The common explanation for this is the Peter Principle, the idea that people get promoted because they’re good at what they do, and this puts them into a position that requires them to do things that they’re not, actually, very good at.  It happens all the time in game development.  A great character artist gets promoted to lead the character art team; what they’re really good at is making art, not giving direction, managing people, writing up schedules, prioritizing goals, but now that’s what they have to do.  Or, a great programmer gets promoted to lead because they understand architecture, but they’re incapable of interfacing effectively with people outside the programming team.

They’re not bad people.  In fact, they’re often as miserable in their new roles as the people under them are.  If you got into game programming because you love programming, and you want to spend all your time programming, being promoted to lead is a disaster.  Now, you don’t have time to program anymore.  Instead, you have to go to all these meetings, and every time a problem comes up in the code, you know you could fix it, if only you had the time, but you don’t because you’re busy being a lead.  It can drive you crazy.

But, promotions mean raises, and everyone likes money, right?  It takes a particularly mature and self-aware person (rare in any field, much less the game industry whose rank and file are filled with 20-somethings) to turn down a raise and a promotion because the type of work it entails is not what they are well-suited for.  So, how do you avoid this?  I mean, recognizing the problem is a start, but solutions are what matter.

First, it’s important to test people on both their skills and their comfort levels before promoting them into a position.  At Stomp Games, our policy was that if you wanted a promotion, you had to demonstrate that you were doing that work effectively before the promotion would be considered.  Some people wanted this the other way around – promote me, and then I’ll prove that I’m up to it – but that’s a huge risk to take with a team, and people who need to be given authority to take on responsibility don’t make very good leaders.

You can use trial periods, probationary promotions, sub-project level responsibilities – no two studios, or teams, or projects, are the same.  But, you need to be upfront with the people you’re asking to do the work exactly what the changes are going to be in the new role and you owe it to the team to make sure (as much as you can) that the person you’re promoting is going to be both passionate and skilled enough about the new role to learn how to do it well.  Plus, you need to plan for bumps in the road as they learn how to do it.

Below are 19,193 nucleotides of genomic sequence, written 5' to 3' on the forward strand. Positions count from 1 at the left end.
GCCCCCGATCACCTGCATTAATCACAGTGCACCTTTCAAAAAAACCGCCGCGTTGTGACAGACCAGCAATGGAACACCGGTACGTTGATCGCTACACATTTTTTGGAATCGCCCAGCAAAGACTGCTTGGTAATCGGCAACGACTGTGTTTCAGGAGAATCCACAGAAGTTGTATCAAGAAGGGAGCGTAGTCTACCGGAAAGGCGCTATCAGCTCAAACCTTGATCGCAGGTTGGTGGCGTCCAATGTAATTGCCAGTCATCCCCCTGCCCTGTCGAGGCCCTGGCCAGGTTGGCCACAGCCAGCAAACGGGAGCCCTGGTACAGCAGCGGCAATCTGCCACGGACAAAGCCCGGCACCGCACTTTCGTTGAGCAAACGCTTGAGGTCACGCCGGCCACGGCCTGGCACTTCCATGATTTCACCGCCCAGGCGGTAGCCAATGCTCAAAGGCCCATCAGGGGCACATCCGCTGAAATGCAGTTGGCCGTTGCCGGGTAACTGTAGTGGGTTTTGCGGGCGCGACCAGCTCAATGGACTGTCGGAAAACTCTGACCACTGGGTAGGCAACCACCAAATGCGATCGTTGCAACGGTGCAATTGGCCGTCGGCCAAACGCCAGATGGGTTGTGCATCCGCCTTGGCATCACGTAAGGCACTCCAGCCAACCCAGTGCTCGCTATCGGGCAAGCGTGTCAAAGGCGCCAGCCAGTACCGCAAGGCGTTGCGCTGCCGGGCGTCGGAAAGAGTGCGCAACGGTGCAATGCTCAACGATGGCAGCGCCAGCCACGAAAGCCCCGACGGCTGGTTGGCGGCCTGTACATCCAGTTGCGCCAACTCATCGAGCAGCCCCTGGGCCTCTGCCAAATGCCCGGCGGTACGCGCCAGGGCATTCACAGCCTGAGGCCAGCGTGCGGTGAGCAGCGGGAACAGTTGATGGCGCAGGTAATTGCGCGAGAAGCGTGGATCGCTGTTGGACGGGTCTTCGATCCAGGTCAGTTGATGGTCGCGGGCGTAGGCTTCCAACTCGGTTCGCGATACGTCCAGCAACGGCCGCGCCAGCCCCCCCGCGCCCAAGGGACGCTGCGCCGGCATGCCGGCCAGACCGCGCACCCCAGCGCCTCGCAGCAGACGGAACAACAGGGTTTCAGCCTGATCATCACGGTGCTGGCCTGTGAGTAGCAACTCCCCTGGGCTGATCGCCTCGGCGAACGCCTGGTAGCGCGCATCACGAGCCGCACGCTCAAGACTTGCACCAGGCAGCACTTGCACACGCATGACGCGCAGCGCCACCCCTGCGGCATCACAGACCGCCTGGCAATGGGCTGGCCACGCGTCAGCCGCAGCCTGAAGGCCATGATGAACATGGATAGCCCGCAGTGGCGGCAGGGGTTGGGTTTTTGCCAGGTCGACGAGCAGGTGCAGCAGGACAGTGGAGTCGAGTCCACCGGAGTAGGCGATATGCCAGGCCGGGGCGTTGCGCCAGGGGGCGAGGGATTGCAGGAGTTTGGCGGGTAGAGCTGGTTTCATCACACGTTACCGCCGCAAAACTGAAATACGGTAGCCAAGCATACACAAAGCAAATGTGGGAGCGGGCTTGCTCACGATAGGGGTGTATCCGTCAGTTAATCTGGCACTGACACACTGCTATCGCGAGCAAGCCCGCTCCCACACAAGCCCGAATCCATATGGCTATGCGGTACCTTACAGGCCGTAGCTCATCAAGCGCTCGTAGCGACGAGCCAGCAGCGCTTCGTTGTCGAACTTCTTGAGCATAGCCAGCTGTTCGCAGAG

Second, and this is the harder one, as an industry we need to recognize and create space for the truly phenomenal individual contributors who do not have the skills, personality, or interest necessary to be an effective manager.  You may not be able to change the entire industry in one fell swoop, but ask yourself if there are promotion (and raise) paths for team members that do not involve managing other people.  Can you be a senior concept artist, do concept art all day, and get paid what a lead concept artist is paid in your studio?  If not, there’s a problem, and this applies to all disciplines.

Design is probably one of the worst.  How many great systems/content designers stopped making great systems/content because they were promoted to lead?  In many studios, senior designer is a step on the road to lead; that leaves no space for great in-the-trenches designers, which means we turn over the bread and butter to junior people, who make the same mistakes that we all made when we were junior designers.  In general, if all your most senior people are management, you’re missing out on great, experienced talent and making a high-risk bet that you can grow your people to top level before your game ships.

The good news is that we’re learning.  The change is slow, to be sure, but looking over the arc of the last fifteen years, it’s definitely getting better.  Bad management will continue to be a problem for years to come, but thankfully, in fewer and fewer places.